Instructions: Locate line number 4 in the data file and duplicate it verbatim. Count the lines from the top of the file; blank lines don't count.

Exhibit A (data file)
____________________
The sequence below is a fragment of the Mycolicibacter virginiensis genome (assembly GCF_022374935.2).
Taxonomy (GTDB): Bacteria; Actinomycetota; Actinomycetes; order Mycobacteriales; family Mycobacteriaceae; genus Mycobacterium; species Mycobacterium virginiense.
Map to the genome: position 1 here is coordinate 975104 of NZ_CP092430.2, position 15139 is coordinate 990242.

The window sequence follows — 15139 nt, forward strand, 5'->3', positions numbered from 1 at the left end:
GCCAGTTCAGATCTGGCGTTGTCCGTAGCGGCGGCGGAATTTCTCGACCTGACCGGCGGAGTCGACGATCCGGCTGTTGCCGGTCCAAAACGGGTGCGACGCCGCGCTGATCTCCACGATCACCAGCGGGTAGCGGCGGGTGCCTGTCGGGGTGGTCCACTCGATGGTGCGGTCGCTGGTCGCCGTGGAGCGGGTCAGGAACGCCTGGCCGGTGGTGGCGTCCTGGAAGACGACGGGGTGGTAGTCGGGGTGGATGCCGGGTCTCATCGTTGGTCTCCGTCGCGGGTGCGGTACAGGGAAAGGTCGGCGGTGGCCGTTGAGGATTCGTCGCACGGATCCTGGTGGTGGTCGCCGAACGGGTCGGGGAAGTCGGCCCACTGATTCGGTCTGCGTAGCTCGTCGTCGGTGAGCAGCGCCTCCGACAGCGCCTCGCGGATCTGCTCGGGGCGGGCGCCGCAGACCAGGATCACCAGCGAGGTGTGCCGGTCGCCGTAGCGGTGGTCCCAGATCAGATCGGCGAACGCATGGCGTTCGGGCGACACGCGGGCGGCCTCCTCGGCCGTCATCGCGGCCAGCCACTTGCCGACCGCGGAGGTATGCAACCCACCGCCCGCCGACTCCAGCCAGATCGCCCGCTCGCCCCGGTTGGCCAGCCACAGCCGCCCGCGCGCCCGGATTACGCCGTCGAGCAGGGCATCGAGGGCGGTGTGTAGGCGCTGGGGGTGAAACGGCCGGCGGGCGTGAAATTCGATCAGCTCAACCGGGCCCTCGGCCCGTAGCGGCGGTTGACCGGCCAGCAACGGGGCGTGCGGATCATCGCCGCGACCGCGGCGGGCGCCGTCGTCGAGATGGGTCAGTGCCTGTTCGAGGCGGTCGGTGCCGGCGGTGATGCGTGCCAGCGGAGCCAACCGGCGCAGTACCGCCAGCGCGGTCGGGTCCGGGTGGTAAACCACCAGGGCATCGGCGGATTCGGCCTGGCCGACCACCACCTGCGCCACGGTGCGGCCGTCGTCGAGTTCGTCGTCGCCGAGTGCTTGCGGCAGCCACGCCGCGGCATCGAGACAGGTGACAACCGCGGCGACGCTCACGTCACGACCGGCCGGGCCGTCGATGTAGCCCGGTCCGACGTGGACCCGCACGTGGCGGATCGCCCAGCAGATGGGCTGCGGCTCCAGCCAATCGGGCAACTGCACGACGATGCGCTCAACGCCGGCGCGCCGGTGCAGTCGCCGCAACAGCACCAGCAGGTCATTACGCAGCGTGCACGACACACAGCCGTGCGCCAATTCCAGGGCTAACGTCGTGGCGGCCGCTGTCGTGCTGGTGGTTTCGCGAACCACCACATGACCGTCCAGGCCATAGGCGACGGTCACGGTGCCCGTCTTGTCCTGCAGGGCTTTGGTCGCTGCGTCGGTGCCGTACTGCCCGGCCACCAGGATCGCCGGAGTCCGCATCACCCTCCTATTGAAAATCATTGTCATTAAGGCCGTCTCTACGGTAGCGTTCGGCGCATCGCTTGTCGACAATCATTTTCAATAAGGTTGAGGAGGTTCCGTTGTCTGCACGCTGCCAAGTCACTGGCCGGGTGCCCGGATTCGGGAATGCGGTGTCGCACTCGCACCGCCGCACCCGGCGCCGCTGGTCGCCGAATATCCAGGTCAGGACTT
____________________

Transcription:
The window sequence follows — 15139 nt, forward strand, 5'->3', positions numbered from 1 at the left end: